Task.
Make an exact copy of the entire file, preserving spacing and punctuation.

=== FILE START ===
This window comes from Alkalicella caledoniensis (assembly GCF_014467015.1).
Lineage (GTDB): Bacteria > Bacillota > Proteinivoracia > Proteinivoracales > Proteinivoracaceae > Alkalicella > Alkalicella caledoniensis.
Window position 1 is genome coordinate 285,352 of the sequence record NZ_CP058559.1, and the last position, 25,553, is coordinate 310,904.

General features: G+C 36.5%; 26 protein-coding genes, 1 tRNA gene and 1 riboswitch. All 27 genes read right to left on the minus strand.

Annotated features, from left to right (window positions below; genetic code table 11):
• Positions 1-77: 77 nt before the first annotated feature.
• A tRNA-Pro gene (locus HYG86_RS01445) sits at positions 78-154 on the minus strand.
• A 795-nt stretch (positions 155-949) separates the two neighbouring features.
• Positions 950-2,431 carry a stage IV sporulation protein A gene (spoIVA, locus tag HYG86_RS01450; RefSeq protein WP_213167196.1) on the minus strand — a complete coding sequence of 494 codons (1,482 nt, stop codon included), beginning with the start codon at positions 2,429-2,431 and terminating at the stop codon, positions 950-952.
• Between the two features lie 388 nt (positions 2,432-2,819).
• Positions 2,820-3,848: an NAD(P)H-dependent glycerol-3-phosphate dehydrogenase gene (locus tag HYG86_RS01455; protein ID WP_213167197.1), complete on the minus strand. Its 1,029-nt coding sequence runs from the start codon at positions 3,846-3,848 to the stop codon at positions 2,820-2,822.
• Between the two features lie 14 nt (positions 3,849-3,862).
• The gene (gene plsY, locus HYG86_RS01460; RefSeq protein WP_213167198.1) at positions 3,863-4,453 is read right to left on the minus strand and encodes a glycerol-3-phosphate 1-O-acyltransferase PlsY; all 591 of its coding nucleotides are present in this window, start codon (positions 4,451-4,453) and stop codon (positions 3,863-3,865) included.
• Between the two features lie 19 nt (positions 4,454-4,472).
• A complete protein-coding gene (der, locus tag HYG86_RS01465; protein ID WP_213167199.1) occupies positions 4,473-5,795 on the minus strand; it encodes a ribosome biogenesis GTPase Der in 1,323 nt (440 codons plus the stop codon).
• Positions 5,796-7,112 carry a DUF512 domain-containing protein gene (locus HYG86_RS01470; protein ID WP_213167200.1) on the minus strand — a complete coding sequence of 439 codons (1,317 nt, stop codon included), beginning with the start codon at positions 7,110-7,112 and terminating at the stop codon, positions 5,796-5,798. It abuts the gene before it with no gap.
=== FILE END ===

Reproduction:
This window comes from Alkalicella caledoniensis (assembly GCF_014467015.1).
Lineage (GTDB): Bacteria > Bacillota > Proteinivoracia > Proteinivoracales > Proteinivoracaceae > Alkalicella > Alkalicella caledoniensis.
Window position 1 is genome coordinate 285,352 of the sequence record NZ_CP058559.1, and the last position, 25,553, is coordinate 310,904.

General features: G+C 36.5%; 26 protein-coding genes, 1 tRNA gene and 1 riboswitch. All 27 genes read right to left on the minus strand.

Annotated features, from left to right (window positions below; genetic code table 11):
• Positions 1-77: 77 nt before the first annotated feature.
• A tRNA-Pro gene (locus HYG86_RS01445) sits at positions 78-154 on the minus strand.
• A 795-nt stretch (positions 155-949) separates the two neighbouring features.
• Positions 950-2,431 carry a stage IV sporulation protein A gene (spoIVA, locus tag HYG86_RS01450; RefSeq protein WP_213167196.1) on the minus strand — a complete coding sequence of 494 codons (1,482 nt, stop codon included), beginning with the start codon at positions 2,429-2,431 and terminating at the stop codon, positions 950-952.
• Between the two features lie 388 nt (positions 2,432-2,819).
• Positions 2,820-3,848: an NAD(P)H-dependent glycerol-3-phosphate dehydrogenase gene (locus tag HYG86_RS01455; protein ID WP_213167197.1), complete on the minus strand. Its 1,029-nt coding sequence runs from the start codon at positions 3,846-3,848 to the stop codon at positions 2,820-2,822.
• Between the two features lie 14 nt (positions 3,849-3,862).
• The gene (gene plsY, locus HYG86_RS01460; RefSeq protein WP_213167198.1) at positions 3,863-4,453 is read right to left on the minus strand and encodes a glycerol-3-phosphate 1-O-acyltransferase PlsY; all 591 of its coding nucleotides are present in this window, start codon (positions 4,451-4,453) and stop codon (positions 3,863-3,865) included.
• Between the two features lie 19 nt (positions 4,454-4,472).
• A complete protein-coding gene (der, locus tag HYG86_RS01465; protein ID WP_213167199.1) occupies positions 4,473-5,795 on the minus strand; it encodes a ribosome biogenesis GTPase Der in 1,323 nt (440 codons plus the stop codon).
• Positions 5,796-7,112 carry a DUF512 domain-containing protein gene (locus HYG86_RS01470; protein ID WP_213167200.1) on the minus strand — a complete coding sequence of 439 codons (1,317 nt, stop codon included), beginning with the start codon at positions 7,110-7,112 and terminating at the stop codon, positions 5,796-5,798. It abuts the gene before it with no gap.